You’ll be aware, if you follow me on Twitter or Facebook, that I have been working on the next video for my channel for roughly a month – much longer than is typical.

‘Production’ on this video was plagued by a myriad of set backs and problems: to start, I couldn’t settle on a script and scrapped several drafts along the way; capturing footage then took an inordinate amount of time since I didn’t save at the appropriate stops during the first twenty hours of play; recording the audio was equally troubled as, due to old age no doubt, my laptop had been chronically overheating, the whirring of which ruined many a take (I still haven’t managed to fix this one); when all was said and done, I wasn’t happy at all with the result.

I loathe to let any video go and it took me some time to come to this decision, however, I would rather post something I am happy with of which I am proud than publish for publish-sake. That said, I didn’t want to let all of my hard work go to waste so I am sharing the audio file with you instead:

What you will see (or hear?) in this post is the no-frills (besides music) audio recording of Utawarerumono Mask of Deception: a Discussion About Visual Novels and Characters and I would highly recommend listening to it without headphones – the laptop fan can be intrusive.

Please enjoy!



0:39 Introduction and Visual Novels

Hello everyone, you’re watching Critique Quest and today I want to talk about Aquaplus’ visual novel Utawarerumono: Mask of Deception, or more specifically its rich cast of characters and what it was that impressed me most about their execution within the game story.


Mask of Deception generally works at an advantage in that it is primarily a visual novel and a tactical, turn-based game second. And visual novels are interesting as-is; they have to achieve much by using very little, and so must engage the player’s imagination, though it must do so creatively.

Like literary works, without player-participation (ie reading) the world and its story ceases to exist. You could say the same about the act of play of course — put the controller down and the world may not cease to exist exactly but it can’t live or breath in all its vibrancy without the player. Imagination, however, is what transforms Visual Novels and engages the player, in much the same way as a book might.

Unlike literary works, however, this element is fuelled in Visual Novels by the use of music, sound effects, 2-dimensional animated images, as well as descriptions of expressions, settings, historical tales and events, what is happening off-screen and in the background. Either way this REQUIRES the player to IMAGINE or embellish most if not all of what is prompted. Whereas other genres of video games utilise these things in not so much a sophisticated but arguably more complex way, the tools within the Visual Novel are oft stripped back – I would actually say this category of game rests somewhere between a book or audio book, game and radio play.

Imagination is something the player engages in all video games through how they register, interpret and translate the game world and its rules but I believe this sparser use of effects and stimuli in narratively driven games and visual novels especially, be it: audio, visual or literary, amp up the player’s internal fiction and the fictional plane not just because without it there would be no story, nothing to interpret, no way to understand why you are playing or to what purpose, but because this internal fiction becomes the fiction almost in its entirety.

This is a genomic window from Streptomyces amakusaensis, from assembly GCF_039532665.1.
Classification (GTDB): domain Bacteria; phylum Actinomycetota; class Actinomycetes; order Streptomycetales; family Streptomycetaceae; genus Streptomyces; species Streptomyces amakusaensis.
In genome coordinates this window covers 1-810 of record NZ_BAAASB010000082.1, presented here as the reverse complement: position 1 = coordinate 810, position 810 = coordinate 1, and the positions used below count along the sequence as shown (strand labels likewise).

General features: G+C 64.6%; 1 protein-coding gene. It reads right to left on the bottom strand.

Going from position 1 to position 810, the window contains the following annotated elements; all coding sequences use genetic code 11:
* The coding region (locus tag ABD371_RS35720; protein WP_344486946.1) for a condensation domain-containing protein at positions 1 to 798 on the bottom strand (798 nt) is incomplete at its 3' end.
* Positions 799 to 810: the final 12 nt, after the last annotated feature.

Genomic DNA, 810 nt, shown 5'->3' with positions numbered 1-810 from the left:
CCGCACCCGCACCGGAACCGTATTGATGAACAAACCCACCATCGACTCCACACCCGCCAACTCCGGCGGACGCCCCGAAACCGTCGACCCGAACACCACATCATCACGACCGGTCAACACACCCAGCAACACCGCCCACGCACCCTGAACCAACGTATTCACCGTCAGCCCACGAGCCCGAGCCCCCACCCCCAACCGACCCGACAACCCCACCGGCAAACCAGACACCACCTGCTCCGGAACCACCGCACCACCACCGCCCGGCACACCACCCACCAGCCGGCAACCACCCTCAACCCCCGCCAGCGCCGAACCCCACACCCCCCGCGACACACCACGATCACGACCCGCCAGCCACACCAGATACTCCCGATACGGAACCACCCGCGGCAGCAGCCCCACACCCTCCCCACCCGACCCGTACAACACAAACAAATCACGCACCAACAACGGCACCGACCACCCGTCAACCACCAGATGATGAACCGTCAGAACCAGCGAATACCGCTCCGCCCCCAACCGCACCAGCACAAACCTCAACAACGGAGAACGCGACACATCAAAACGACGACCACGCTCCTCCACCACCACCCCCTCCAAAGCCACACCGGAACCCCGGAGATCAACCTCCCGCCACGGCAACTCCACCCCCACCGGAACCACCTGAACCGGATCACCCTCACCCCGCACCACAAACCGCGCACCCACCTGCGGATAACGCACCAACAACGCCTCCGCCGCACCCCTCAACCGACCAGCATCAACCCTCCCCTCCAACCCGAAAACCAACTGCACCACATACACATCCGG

This might explain why older games, that left much to be desired in its effects and visuals, or had to cut technological corners, left lasting impressions on players for years.

Forget nostalgia, a player’s internality meant the heavy investment of their imagination in the experience to simply make sense of the mediated as well as the physical space in which they explored. Much more, by contrast, than some games in the modern era; thanks to incredible improvements in technology most ‘big’ games do everything for you; everything is so meticulously and photo realistically created or recreated on screen, ‘interpretation’ is relegated to actionable directives within the space.

The act of reading codex entries on enemies and backdrops or set pieces (and anything else of a similar nature) does, you could argue, require a player to think at the very least. However this mode of storytelling carries far less criticality. In short: real player-evocation often resides nowadays in the land of the contextual or mythological. Narrative-driven games of bygone eras necessitated clarification of the fictional world as a whole.

You could say then (as I mentioned before) that Visual Novels are working to a pretty unfair advantage, narratively speaking. Though the genre is severely limited in some areas, it has the time to explore and flesh out its cast of characters and overarching story. Mask of Deception similarly spends a lot of time on its characters and game story, and heavily relies upon the fictional plane because it has no choice but to do so — the medium or genre dictates it.

Still, good characterisation is good characterisation and the goldmine of techniques the writers employ are worth digging up and talking about, because it is these details that truly bring the characters out of the game and into your imagination.

5:15 Building ‘Incidental’ Character Details

One of the reasons why How I met Your Mother worked as a show were the running gags that were powered by a character’s idiosyncrasies, quirks or back/side stories.

So far as I can tell, Utawarerumono hasn’t necessarily mastered the art of the running gag… though it is laugh-out-loud funny, thanks to the incredible vocal performance of Keiji Fujiwara (the voice of Haku) in particular. That said it treats its characters like building blocks, in that it lays the most fundamental blocks first before attempting to build anything upon it. But, it does so in the slightest of ways.

Take the character of Kuon: